Rail service improvements and disruptions

29.06.18

Electrification schemes must be put back in the pipeline after ‘less than candid’ DfT approach

The electrification schemes cancelled by transport secretary Chris Grayling last year should be recategorised as pending and placed in the Rail Network Enhancements Pipeline (RNEP) for further development and design work in order to find ways to reduce their costs, MPs have said.

In a new report, the Transport Select Committee expressed disappointment that Grayling didn’t “engage more openly with our scrutiny of his decision” to scrap the schemes, instead taking a “less than candid approach” to the electrification debate and timing of the cancellation announcement.

“The government should have been more honest with Parliament and the public about the real reason for the decision,” Lilian Greenwood, chair of the committee, said. “An announcement made by Written Statement on the last day before summer recess offered limited opportunity for debate and scrutiny.”

MPs acknowledged that the cancelled schemes – which will affect routes in the Midlands, South Wales and the Lake District – fell victim to the “well-documented problems” of CP5, which resulted in a stark lack of money available to fund planned projects.

But they blasted Grayling’s decision to focus entirely on the passenger benefits of investing in bi-modes when he chose to scrap electrification schemes, which “seemed to ignore the environmental costs,” the committee noted.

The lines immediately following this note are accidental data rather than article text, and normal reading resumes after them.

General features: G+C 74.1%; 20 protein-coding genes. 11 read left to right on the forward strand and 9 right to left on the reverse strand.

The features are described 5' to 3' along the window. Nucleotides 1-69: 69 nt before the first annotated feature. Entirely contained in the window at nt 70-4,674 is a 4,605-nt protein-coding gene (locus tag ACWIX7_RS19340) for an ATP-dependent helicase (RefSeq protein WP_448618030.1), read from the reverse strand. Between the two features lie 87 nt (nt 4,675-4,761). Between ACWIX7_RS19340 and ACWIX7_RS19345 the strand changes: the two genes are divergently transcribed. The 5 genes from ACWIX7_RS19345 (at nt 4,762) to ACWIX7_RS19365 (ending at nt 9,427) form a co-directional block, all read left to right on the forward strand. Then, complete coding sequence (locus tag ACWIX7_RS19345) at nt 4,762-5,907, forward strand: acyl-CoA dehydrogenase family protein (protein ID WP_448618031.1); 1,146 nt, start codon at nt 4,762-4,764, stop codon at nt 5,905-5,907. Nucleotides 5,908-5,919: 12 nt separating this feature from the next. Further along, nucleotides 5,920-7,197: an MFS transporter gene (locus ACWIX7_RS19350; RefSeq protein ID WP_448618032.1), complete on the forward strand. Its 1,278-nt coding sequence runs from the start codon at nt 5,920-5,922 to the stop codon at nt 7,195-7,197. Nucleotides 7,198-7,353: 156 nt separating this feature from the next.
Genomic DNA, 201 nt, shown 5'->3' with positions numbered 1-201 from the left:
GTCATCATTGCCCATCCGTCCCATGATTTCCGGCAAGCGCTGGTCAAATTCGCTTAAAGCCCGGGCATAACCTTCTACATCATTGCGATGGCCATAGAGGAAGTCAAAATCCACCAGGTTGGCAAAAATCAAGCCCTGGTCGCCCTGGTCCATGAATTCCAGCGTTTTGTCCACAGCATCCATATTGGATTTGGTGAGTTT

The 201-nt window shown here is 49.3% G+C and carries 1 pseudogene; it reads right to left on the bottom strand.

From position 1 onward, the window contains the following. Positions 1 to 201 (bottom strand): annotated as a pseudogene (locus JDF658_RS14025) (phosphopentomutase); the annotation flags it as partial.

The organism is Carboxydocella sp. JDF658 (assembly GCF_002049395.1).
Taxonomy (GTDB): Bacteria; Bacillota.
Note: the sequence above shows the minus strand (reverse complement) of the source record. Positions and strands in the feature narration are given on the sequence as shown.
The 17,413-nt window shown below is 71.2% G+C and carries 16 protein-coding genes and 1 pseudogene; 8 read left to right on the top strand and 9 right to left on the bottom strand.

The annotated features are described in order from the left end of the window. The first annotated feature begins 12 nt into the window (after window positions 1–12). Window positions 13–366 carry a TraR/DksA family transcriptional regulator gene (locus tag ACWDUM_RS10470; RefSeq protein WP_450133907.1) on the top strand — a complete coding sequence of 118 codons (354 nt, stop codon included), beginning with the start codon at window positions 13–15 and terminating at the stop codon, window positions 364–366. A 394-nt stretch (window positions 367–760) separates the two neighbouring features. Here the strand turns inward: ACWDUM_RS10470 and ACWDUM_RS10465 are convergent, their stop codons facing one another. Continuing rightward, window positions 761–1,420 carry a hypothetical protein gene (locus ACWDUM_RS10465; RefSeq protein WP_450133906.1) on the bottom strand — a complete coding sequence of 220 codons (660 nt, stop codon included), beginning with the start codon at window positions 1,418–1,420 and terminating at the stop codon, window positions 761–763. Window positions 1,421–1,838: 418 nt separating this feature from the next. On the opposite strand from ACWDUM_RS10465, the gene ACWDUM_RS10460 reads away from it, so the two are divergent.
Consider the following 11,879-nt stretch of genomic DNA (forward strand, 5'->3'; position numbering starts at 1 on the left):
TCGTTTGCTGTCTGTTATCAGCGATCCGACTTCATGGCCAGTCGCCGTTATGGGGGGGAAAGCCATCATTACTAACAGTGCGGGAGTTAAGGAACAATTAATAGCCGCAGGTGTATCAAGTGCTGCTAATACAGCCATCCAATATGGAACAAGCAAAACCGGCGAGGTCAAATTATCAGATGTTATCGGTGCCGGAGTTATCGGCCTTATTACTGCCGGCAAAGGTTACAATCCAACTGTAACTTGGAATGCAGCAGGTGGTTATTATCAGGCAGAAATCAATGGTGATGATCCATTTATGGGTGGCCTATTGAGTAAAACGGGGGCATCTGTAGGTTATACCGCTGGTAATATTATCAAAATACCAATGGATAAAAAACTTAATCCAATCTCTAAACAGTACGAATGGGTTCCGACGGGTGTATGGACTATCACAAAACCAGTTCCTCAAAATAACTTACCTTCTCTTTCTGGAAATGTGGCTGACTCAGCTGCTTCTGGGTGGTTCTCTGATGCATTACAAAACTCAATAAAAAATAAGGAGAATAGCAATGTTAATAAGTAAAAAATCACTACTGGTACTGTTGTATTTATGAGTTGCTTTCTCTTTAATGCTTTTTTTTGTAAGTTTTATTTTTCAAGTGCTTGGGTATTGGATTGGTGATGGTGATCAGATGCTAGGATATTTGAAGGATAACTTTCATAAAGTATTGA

And despite being motivated by a lack of money, the ultimate benefits of the bi-mode approach itself were uncertain: the DfT was even advised in March last year that trains with the required speed and acceleration to deliver the timetable of the route north of Kettering didn’t exist.

The committee therefore urged the government to do more to support the development, testing and ultimately deployment of new technologies on the network.

With regards to funding specifically, MPs welcomed changes the DfT made to the funding and processes for CP6, which “should advert the problems encountered in CP5.” But they argued that more must be done to ensure the department and Network Rail can restore their damaged reputations and instil greater confidence in the industry to invest in workforce, skills and innovations.

For example, a mechanism designed to smooth out the renewals spending profile – one of the major sticking points in this control period – must be adopted, as well as streamlined processes for market-led proposals. The government should also provide full transparency of projects in the RNEP and greater clarity about schemes available for third-party funding.

Network Rail has already kick-started its journey towards greater supplier transparency by seeking to break down the barriers between itself and external organisations so that the latter can more easily invest in and build on the railway.

As part of its response to the Hansford Review, the infrastructure owner will produce a national framework to help drive a consistent and transparent approach for third-party investment, and will also be hiring eight devolved leaders to make sure industry standards can be improved to so that investment routes are slicker and less bureaucratic.

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